Product Highlight: Hefestus
IsIsrael-based Hefestus featured its new modified atmosphere packaging technology at Fruit Logistica. Called SLB – Shelf Life Booster – it’s an innovative new concept for fruits and vegetables packaging with modified atmosphere (MAP) technology.
The major obstacle of purchasing ready-to-eat fresh-cut fruits and vegetables is their short shelf life, leading to quick degeneration and decomposition of the product and undesirable look and negative palatability. SLB technology overcomes this challenge by providing extended shelf life and reducing accumulation of product decomposition liquids in the packaging bottom. SLB technology enables processors to pack fresh-cut fruit and vegetables and extend their shelf life up to 14 days. This innovative system allows manufacturers and marketers to transport fresh-cut products to distant destinations and can revolutionize the entire supply chain, from manufacturer to consumer via fewer returns or discards, lower cost, reduced impact on the environment and satisfied consumers.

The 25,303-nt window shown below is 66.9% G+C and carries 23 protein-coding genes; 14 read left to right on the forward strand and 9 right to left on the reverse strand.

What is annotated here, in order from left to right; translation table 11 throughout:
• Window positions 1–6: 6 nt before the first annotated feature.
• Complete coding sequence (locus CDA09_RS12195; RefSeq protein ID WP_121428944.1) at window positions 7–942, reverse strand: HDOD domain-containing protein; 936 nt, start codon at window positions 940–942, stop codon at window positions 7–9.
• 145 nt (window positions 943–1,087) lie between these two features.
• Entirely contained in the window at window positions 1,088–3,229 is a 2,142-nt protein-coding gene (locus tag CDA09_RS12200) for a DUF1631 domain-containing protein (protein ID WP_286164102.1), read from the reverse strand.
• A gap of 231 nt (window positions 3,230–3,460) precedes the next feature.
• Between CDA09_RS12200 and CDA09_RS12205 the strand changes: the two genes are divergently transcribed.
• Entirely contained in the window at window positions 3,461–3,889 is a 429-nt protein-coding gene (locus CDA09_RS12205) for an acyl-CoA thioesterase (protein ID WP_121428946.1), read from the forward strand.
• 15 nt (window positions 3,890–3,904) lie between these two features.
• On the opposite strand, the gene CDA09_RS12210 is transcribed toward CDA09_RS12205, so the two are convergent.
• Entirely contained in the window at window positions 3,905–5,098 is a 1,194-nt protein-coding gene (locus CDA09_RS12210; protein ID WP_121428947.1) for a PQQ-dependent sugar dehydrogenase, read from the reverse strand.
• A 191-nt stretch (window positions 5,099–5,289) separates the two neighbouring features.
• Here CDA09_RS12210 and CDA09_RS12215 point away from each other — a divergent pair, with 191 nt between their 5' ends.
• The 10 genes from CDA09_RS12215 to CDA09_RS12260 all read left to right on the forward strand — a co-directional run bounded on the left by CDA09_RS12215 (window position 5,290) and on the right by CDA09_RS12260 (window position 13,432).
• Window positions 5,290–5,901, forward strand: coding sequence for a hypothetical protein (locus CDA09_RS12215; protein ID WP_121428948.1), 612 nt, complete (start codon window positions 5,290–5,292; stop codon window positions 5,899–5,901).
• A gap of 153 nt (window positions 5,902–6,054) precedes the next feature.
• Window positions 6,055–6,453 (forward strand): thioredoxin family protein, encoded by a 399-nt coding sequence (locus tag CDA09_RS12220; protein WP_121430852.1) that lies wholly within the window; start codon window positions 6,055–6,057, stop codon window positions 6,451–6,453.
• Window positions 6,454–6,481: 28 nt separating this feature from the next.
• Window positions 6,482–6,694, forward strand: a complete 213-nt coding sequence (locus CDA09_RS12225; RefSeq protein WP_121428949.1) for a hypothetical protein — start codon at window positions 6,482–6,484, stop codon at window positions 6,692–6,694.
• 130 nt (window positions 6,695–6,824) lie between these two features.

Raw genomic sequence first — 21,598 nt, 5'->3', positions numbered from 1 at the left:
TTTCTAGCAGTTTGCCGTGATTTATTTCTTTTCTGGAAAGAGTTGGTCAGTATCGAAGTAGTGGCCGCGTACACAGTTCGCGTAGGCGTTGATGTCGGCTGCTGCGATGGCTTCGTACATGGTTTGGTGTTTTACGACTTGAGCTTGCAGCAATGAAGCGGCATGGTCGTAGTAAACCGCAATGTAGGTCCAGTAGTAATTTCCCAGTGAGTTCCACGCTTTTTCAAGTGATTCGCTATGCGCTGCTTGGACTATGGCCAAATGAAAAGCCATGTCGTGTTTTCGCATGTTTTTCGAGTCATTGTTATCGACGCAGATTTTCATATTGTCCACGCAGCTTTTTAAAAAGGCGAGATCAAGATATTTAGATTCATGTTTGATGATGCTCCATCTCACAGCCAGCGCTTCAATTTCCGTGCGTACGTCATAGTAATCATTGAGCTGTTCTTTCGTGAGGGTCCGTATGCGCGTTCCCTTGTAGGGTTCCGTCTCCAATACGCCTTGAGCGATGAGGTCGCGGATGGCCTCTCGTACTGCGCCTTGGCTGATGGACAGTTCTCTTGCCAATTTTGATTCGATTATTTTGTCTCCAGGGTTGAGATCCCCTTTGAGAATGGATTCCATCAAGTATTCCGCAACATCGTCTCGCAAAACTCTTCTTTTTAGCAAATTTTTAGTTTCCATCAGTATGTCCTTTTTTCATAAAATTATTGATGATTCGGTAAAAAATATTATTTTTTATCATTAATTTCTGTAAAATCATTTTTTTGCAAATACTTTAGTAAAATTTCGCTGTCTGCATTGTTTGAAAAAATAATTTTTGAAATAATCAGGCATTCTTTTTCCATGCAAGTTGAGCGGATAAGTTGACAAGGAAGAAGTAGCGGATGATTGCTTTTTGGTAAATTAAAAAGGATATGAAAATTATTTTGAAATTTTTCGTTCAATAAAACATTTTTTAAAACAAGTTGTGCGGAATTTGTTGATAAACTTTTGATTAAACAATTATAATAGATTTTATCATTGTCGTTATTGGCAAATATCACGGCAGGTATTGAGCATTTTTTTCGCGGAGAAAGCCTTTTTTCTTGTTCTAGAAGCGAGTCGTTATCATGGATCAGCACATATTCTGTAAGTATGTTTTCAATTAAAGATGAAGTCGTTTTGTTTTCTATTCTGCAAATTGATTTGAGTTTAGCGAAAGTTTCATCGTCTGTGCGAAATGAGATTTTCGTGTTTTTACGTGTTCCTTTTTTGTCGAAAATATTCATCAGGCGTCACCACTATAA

Hefestus, also launches an extensive line of packaging system solutions, using SLB advanced technology for refilling and automatic weighing of fruits and vegetables plus a rotary top-sealing packaging machine.
Hefestus, Ltd., specializes in providing advanced solutions for extending shelf-life of fruits and vegetables. It develops and manufactures a wide variety of standard and custom-made top-sealing packaging machines, from manual to fully automatic lines, to meet the complex packaging requirements of processors and consumers.
For more information, call Ron Golan, vice president of sales and marketing, at 972-4-6271835 or e-mail Hefestus1@Hefestus-slb.com.